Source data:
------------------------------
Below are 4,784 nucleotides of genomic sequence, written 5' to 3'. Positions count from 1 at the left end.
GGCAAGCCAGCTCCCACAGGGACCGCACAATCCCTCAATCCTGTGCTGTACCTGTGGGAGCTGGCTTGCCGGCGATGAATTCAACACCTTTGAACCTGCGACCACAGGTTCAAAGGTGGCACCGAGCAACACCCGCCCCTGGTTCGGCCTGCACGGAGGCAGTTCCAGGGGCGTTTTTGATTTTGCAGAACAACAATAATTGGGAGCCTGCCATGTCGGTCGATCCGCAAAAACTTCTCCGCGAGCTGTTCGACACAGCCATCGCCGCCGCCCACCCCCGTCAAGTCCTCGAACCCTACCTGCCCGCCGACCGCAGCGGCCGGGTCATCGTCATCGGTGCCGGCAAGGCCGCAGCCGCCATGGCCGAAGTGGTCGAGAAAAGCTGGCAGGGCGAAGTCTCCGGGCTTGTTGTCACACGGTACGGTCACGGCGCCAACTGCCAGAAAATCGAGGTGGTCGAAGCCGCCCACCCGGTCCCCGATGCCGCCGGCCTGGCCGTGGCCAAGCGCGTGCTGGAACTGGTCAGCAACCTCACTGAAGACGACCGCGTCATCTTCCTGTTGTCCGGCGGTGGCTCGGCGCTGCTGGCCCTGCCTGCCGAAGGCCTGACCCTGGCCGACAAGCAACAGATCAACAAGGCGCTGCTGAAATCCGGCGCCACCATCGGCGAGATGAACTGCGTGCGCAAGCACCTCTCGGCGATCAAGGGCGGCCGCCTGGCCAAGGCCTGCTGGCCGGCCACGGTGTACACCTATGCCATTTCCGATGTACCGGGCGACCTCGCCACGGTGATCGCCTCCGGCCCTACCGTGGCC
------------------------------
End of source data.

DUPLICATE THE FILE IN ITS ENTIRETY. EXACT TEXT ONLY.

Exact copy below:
Below are 4,784 nucleotides of genomic sequence, written 5' to 3'. Positions count from 1 at the left end.
GGCAAGCCAGCTCCCACAGGGACCGCACAATCCCTCAATCCTGTGCTGTACCTGTGGGAGCTGGCTTGCCGGCGATGAATTCAACACCTTTGAACCTGCGACCACAGGTTCAAAGGTGGCACCGAGCAACACCCGCCCCTGGTTCGGCCTGCACGGAGGCAGTTCCAGGGGCGTTTTTGATTTTGCAGAACAACAATAATTGGGAGCCTGCCATGTCGGTCGATCCGCAAAAACTTCTCCGCGAGCTGTTCGACACAGCCATCGCCGCCGCCCACCCCCGTCAAGTCCTCGAACCCTACCTGCCCGCCGACCGCAGCGGCCGGGTCATCGTCATCGGTGCCGGCAAGGCCGCAGCCGCCATGGCCGAAGTGGTCGAGAAAAGCTGGCAGGGCGAAGTCTCCGGGCTTGTTGTCACACGGTACGGTCACGGCGCCAACTGCCAGAAAATCGAGGTGGTCGAAGCCGCCCACCCGGTCCCCGATGCCGCCGGCCTGGCCGTGGCCAAGCGCGTGCTGGAACTGGTCAGCAACCTCACTGAAGACGACCGCGTCATCTTCCTGTTGTCCGGCGGTGGCTCGGCGCTGCTGGCCCTGCCTGCCGAAGGCCTGACCCTGGCCGACAAGCAACAGATCAACAAGGCGCTGCTGAAATCCGGCGCCACCATCGGCGAGATGAACTGCGTGCGCAAGCACCTCTCGGCGATCAAGGGCGGCCGCCTGGCCAAGGCCTGCTGGCCGGCCACGGTGTACACCTATGCCATTTCCGATGTACCGGGCGACCTCGCCACGGTGATCGCCTCCGGCCCTACCGTGGCC